Regulatory mechanisms To regulate amount of neurotransmitter release Pre-synaptic receptor-mediated autoregulation Neurotransmitter in synaptic cleft binds to pre- synaptic receptor Inhibitory feedback mechanism Retrograde transmission 2 nd chemical messenger diffuses from post-synaptic to pre-synaptic membranes, e.g. NO
Secretory vesicles 1. Small = Synaptic vesicles For small molecules Synthesized within vesicles, e.g. NE or uploaded by high-affinity ATP- proton-coupled transporters in terminals, e.g. ACh Recycled 50 nm diameter Cluster in active zones 2. Large dense-cored vesicles For neuropeptides, "built-in" in neuronal soma ± co-stored small molecule Not-recycled 75-150 nm diameter Found in intraneuronal locations + terminals, less numerous 3. Neurosecretory vesicles Hypothalamic neuron terminals in neurohypophysis For neurohormones 150-200 nm diameter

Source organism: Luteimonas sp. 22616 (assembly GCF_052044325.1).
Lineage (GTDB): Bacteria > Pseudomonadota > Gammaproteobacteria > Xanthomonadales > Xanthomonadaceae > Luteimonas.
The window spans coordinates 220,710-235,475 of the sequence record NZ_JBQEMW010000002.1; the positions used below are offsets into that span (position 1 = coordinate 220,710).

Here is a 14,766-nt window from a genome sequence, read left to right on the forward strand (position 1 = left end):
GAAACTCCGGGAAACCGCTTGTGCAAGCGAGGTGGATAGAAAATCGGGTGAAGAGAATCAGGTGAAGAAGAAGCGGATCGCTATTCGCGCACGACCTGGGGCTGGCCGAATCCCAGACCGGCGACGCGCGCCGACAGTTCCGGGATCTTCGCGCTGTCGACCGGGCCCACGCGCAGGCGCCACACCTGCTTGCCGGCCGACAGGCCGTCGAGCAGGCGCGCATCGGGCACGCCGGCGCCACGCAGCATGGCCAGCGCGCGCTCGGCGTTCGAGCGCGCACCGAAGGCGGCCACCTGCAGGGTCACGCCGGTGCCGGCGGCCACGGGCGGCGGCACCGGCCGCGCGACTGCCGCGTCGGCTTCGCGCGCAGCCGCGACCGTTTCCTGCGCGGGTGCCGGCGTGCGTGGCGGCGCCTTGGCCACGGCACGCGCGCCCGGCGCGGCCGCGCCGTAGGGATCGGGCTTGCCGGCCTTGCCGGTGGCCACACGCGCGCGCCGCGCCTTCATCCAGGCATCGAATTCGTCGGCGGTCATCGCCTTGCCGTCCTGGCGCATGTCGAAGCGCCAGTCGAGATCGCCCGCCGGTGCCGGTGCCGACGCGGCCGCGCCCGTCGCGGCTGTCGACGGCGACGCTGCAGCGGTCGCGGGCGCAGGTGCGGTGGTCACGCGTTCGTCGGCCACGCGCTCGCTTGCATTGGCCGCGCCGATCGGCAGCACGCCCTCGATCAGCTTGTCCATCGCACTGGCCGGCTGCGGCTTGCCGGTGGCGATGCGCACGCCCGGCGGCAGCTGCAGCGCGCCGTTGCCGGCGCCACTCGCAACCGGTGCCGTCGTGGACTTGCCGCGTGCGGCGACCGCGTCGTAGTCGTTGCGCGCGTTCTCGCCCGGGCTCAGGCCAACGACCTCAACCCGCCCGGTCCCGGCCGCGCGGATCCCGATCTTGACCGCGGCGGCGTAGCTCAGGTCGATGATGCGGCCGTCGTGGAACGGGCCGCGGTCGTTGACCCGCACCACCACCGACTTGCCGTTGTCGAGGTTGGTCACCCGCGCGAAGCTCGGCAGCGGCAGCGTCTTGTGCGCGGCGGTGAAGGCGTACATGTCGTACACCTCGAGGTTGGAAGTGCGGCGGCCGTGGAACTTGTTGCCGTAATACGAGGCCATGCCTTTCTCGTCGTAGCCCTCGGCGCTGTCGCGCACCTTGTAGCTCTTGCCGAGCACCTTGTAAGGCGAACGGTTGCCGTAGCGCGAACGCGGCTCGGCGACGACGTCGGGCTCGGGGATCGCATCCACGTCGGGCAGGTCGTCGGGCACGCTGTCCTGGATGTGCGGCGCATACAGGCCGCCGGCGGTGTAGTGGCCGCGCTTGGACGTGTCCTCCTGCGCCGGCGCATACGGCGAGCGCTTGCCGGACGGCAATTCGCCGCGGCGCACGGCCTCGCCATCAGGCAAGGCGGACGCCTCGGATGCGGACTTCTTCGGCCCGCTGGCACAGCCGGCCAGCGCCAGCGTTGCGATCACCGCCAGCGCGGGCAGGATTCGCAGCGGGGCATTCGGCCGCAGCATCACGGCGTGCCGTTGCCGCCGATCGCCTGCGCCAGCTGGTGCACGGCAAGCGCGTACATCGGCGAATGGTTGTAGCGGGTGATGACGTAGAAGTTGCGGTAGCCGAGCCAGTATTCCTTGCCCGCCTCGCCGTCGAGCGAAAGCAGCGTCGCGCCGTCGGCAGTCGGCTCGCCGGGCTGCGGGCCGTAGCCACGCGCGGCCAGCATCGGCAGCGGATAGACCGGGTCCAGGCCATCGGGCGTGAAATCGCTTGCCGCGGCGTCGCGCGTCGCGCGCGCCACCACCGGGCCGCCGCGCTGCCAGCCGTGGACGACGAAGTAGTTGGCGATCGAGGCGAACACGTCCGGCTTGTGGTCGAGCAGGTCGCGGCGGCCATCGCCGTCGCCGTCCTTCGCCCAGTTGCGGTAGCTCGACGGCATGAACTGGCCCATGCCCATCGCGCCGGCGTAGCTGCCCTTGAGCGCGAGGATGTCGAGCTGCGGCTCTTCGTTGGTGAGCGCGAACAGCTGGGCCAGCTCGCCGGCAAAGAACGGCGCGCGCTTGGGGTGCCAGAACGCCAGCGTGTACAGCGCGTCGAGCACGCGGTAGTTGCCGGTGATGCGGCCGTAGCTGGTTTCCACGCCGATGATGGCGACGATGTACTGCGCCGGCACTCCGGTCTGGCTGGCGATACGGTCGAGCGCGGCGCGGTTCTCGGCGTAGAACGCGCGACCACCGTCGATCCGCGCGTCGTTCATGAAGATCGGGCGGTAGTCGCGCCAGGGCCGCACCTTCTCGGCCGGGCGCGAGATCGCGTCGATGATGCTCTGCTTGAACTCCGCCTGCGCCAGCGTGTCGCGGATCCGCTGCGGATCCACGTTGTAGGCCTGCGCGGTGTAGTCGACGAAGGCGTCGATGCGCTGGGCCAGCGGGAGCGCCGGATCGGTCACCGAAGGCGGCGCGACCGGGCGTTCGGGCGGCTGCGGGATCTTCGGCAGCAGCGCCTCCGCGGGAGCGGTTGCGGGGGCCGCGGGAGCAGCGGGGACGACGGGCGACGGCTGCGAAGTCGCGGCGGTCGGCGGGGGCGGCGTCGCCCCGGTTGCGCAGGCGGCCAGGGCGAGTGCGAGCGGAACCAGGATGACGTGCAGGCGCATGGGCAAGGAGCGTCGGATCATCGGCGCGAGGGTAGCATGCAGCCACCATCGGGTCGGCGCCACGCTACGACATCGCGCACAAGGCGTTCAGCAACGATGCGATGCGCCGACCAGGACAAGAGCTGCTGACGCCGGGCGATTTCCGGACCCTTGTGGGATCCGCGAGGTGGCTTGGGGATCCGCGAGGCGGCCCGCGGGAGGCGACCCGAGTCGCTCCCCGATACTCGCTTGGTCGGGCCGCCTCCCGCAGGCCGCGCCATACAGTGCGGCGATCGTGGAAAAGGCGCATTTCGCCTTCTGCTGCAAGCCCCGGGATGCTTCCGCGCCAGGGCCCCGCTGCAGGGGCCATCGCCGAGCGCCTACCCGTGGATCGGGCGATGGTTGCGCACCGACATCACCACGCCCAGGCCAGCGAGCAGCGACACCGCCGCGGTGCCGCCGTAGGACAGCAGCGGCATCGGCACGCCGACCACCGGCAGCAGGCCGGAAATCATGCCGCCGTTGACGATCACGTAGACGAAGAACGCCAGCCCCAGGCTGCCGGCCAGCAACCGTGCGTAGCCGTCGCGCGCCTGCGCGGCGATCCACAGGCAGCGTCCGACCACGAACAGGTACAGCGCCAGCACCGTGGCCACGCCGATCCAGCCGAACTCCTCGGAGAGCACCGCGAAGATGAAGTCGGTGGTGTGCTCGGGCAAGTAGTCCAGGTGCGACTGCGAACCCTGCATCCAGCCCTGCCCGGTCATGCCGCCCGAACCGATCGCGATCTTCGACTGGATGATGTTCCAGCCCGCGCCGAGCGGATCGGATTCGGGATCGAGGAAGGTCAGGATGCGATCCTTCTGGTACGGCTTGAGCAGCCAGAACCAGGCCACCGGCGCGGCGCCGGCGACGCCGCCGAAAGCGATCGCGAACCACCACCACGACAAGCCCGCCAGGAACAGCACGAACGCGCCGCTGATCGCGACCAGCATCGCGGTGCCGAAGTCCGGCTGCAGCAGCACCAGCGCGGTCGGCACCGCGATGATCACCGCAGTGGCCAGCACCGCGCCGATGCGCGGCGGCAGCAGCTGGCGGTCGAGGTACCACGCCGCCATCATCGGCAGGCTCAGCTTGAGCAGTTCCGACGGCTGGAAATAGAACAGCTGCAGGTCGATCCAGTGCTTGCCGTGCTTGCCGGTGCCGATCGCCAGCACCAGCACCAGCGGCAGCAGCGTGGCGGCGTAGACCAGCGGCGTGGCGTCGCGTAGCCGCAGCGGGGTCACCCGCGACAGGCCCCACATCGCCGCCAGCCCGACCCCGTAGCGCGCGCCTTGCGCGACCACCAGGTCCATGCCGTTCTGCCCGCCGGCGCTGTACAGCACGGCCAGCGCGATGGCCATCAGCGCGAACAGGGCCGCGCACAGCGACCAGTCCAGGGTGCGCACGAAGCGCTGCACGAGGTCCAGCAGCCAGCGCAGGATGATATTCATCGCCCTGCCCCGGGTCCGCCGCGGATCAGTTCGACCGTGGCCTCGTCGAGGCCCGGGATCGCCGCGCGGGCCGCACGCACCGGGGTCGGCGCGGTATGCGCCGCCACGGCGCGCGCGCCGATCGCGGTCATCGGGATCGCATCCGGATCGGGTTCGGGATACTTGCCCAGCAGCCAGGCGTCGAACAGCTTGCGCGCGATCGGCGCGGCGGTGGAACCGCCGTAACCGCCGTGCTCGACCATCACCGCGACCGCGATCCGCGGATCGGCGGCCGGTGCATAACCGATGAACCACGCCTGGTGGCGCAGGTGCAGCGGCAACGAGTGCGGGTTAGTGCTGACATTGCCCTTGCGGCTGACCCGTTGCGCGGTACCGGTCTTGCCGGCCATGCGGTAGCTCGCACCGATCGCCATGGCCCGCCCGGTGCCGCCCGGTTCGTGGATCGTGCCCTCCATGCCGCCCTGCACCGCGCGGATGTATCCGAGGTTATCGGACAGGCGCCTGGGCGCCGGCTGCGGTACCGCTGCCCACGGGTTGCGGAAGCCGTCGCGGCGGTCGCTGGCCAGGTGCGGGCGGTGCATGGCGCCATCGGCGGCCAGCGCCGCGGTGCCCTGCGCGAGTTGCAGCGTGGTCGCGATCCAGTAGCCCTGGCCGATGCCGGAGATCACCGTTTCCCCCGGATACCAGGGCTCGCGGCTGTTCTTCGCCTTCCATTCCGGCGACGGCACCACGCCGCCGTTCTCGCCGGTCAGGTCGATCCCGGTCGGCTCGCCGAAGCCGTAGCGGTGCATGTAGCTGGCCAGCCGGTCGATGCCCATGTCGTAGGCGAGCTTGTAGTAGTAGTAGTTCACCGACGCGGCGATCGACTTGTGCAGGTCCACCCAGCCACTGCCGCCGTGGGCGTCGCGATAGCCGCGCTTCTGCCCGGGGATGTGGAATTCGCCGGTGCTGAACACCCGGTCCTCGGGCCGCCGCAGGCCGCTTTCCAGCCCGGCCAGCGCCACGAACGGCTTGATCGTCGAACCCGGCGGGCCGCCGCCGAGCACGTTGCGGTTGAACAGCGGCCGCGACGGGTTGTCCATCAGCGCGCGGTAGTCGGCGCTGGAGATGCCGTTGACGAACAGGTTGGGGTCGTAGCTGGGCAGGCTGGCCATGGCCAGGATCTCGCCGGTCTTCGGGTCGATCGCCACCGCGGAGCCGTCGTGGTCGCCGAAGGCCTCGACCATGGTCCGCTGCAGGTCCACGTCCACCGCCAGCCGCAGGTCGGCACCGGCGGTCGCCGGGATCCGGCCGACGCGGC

Signal transduction Most receptors are transmembrane glycoproteins Binding of neurotransmitter to receptor induces conformational change 4 transduction mechanisms Ligand-gated ion channels G-protein-coupled receptors Enzymes e.g. tyrosine kinase Ligand-dependent regulators of nuclear transcription e.g. testosterone Receptors often named after family of neurotransmitters they bind e.g. cholinergic and adrenergic receptors Multiple subtypes based on response Nicotinic ACh receptors usually excitatory Muscarinic ACh receptors usually inhibitory Individual neurotransmitter family members of have different potency Rank order of potency according to EC50% Concentration of individual neurotransmitter required to reach 50% of maximal response expected The same neurotransmitter may have excitatory or inhibitory responses depending on receptor type